16 people killed in Bangladesh and India due to Cyclone Remal

A cyclone has caused significant devastation in coastal areas of India and southern Bangladesh, resulting in the tragic loss of at least 16 lives.

Strong gales of 110km/h, torrential rain, and tidal surges have battered the region, resulting in widespread flooding in low-lying areas.

Cyclone Remal made landfall on Sunday evening, leading to the evacuation of nearly a million people.

Approximately 8.4 million people, including 3.6 million children, resided in the path of the cyclone, as reported by local authorities.

On Sunday, the storm made its way through the Bangladeshi port of Mongla and the Sagar Islands of West Bengal, India. However, it began to weaken on the following day.

According to AFP news agency, at least 10 individuals lost their lives in the cyclone, as stated by Bangladesh’s minister for disaster, Mohibbur Rahman. Tragically, some individuals perished due to drowning, while others were crushed under the weight of their collapsed homes.

According to Mr. Rahman, the devastating cyclone has affected a staggering 3.75 million individuals. The impact of the cyclone is evident as it destroyed 35,483 homes and caused damage to an additional 115,992 homes.

In India, Sumit Gupta, a senior official in the West Bengal state government, has confirmed that at least six civilians have died, with three of them being electrocuted.

The cyclone unleashed its destructive force, leaving behind a trail of devastation. Thousands of homes were destroyed, trees were uprooted, and power lines were damaged. The relentless winds tore off the roofs of tin and thatched houses, while mud huts were completely flattened.

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Nearly three million people in Bangladesh had their electricity shut off as a precautionary measure ahead of Cyclone Remal, according to ministry officials. In West Bengal, authorities reported that at least 1,200 power poles had been uprooted.

Rahat Raja, a resident of Bangladesh’s coastal district of Satkhira, expressed their current predicament, stating “We have been without electricity since last night, and my mobile battery is on the verge of dying.”

According to a resident from Bagerhat, located in the southern region of the country, the cyclone has led to a scarcity of food.

Mohammed Ali expressed his concern about the current situation, stating that there is a scarcity of vehicles on the road. Additionally, he mentioned that there is also a shortage of food, and all shops have remained closed since yesterday.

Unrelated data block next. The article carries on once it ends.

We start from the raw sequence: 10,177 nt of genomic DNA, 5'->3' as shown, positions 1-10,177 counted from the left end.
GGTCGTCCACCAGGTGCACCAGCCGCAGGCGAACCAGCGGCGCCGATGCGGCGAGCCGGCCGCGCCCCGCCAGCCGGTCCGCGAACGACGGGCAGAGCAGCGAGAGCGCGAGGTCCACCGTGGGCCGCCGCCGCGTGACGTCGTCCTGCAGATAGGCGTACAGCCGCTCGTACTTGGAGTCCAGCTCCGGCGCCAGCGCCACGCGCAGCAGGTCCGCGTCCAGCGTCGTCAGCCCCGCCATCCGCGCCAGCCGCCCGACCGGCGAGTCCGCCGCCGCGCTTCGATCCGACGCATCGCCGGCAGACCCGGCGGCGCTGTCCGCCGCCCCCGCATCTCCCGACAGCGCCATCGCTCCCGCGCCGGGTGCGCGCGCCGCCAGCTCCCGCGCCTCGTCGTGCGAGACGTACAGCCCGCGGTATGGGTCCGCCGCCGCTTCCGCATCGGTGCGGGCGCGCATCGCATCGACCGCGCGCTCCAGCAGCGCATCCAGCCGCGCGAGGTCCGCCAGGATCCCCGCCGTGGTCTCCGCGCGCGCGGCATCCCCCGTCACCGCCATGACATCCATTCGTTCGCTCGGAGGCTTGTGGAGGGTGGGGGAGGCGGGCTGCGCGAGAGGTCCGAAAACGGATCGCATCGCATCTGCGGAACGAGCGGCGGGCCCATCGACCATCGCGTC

Cox’s Bazar in the southeast is one of the areas in the country that has been significantly impacted. The camps in this region, which house nearly a million Rohingya refugees, are particularly vulnerable to landslides and flooding. The temporary shelters in these camps are not sturdy enough to withstand these natural disasters.

The Asia Pacific branch of the International Federation of Red Cross and Red Crescent (IFRC) has issued warnings to individuals residing in the camps. Additionally, they have prepared and trained volunteers who are on standby to evacuate those living in “high-risk areas”.

Save the Children has dispatched four emergency response teams to the affected areas in the country. These teams, including a medical team, have been deployed to provide support and aid in the recovery efforts.

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According to the country director of the charity, Shumon Sengupta, the cyclone serves as another reminder of Bangladesh’s vulnerability to extreme weather events.

Bangladesh, a country highly susceptible to the effects of climate change, experiences a wide range of extreme weather events, including heatwaves and floods.

Over the past few days, Cyclone Remal has been making its way across the Bay of Bengal, giving authorities in both countries the opportunity to make necessary preparations for its arrival.

Flights in Kolkata, the capital of India’s West Bengal state, were disrupted on Sunday as more than 50 flights were cancelled. However, operations have now resumed.

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